There are many natural wonders in the world, and hot springs are definitely one of them. A hot spring is a place where groundwater is heated by an energy that is created by the earth. The groundwater is made as rain and snow seep deep into the ground until it hits a solid rock. It is collected in underground pools and eventually rises back up to the surface of the earth through small cracks in the earth’s crust to form a pool of water called hot springs. The water in these hot springs contains dissolved minerals that are of great medicinal value and can do wonders to the skin and body.
In Bhutan, hot springs are known as Tshachu, the mineral water as Drubchu and the medicinal water as Smenchu. The people believe that the Tshachu, Drubchu, and Smenchu are blessings of the Buddha and so, the hot springs are generally found in sacred sites in the country. The hot springs are not only a tourist spot but the water is also used for hot spring therapy in Bhutan. The Bhutanese take their healing therapies very seriously and sometimes set up camps at various locations during winter.
Hot Springs In Bhutan
A dip in the hot springs is best enjoyed in the rainy and winter months. So if you are planning to visit one of the greenest and happiest countries in the world in your next vacation, here is a list of hot springs in Bhutan to take a dip in, should you wish to relax your mind and body in picturesque locations.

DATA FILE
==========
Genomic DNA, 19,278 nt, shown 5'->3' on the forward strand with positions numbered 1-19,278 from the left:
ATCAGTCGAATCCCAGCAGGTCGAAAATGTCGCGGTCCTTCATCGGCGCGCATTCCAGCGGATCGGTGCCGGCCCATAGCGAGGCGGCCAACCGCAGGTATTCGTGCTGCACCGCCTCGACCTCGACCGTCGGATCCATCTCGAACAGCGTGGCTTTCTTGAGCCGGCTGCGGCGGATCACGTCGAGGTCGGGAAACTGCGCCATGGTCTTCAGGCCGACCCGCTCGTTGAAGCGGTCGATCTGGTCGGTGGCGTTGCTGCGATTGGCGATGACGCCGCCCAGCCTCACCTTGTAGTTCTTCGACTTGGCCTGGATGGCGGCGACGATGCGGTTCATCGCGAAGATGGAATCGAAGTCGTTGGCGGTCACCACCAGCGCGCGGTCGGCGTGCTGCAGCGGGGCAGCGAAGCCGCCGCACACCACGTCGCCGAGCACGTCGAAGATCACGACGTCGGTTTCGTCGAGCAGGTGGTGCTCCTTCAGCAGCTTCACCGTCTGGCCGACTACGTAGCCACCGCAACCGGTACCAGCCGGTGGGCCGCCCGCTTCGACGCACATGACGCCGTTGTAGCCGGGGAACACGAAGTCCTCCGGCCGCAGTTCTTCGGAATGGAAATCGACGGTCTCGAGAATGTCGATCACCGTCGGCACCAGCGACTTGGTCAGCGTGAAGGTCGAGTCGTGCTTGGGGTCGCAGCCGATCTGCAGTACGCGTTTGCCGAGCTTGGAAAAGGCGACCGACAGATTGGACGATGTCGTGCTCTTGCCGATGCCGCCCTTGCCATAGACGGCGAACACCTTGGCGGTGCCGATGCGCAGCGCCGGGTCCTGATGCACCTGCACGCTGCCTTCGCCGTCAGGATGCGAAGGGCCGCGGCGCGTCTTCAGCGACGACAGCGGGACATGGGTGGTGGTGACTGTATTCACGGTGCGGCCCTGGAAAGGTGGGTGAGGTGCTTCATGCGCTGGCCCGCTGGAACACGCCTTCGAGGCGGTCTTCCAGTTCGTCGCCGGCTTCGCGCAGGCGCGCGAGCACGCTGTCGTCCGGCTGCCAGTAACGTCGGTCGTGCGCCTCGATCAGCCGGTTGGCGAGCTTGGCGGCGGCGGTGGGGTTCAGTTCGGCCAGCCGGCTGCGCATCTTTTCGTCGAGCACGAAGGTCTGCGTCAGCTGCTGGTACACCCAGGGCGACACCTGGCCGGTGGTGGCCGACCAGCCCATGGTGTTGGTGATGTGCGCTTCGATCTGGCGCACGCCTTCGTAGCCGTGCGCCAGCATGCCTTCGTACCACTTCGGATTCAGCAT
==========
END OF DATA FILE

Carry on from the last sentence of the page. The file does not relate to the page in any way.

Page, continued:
1. Gasa Tshachu
The Gasa Tshachu or the Gasa hot springs in Bhutan are extremely popular all over the country for their healing powers. The hot springs are believed to cure arthritis, skin diseases, ulcers, rheumatism, indigestion, tuberculosis, and different other ailments. However, the results show only if you soak in the waters for a prolonged period.
Gasa is about 134 kilometers from Thimpu and 47 kilometers from Punakha. It is recommended to travel in a light or medium sized vehicle due to the road conditions. No public transport is available, so you need to hire a car or take your own vehicle.
The Gasa hot springs witnesses around 7000 visitors every winter to soak themselves in the curative waters and get rid of various ailments. There are four ponds of about three feet deep meant for different ailments. The ponds are clean, made of concrete, has a roof and can hold 12 people at a time. There are no hotels in the area; however, a visitor can put up in any of the four guesthouses in the area. The hot spring watersheds are open 24/7 for the public and is well-maintained with compound lighting, private bathing space, etc.
2. Duenmang Tshachu
Also known as the Kheng Tshachu, the Duenmang Tshachu is situated on the banks of river Mangde chu and the base of the Kamjong hill. The Duenmang hot spring is popular among the Bhutanese people for curing ailments like joint pain, sinusitis, tuberculosis, headaches, and skin diseases.
The Duenmang hot spring is located at the center of the Kheng region in a remote village. To reach the hot spring, one needs to reach the Tingtibi town first. It takes about a one hour drive from Tingtibi to reach Gomphu town. From Gomphu, it takes about 45 minutes to one hour trek to reach the Duenmang Tshachu. You can also hire ponies and porters to carry your luggage during the trek.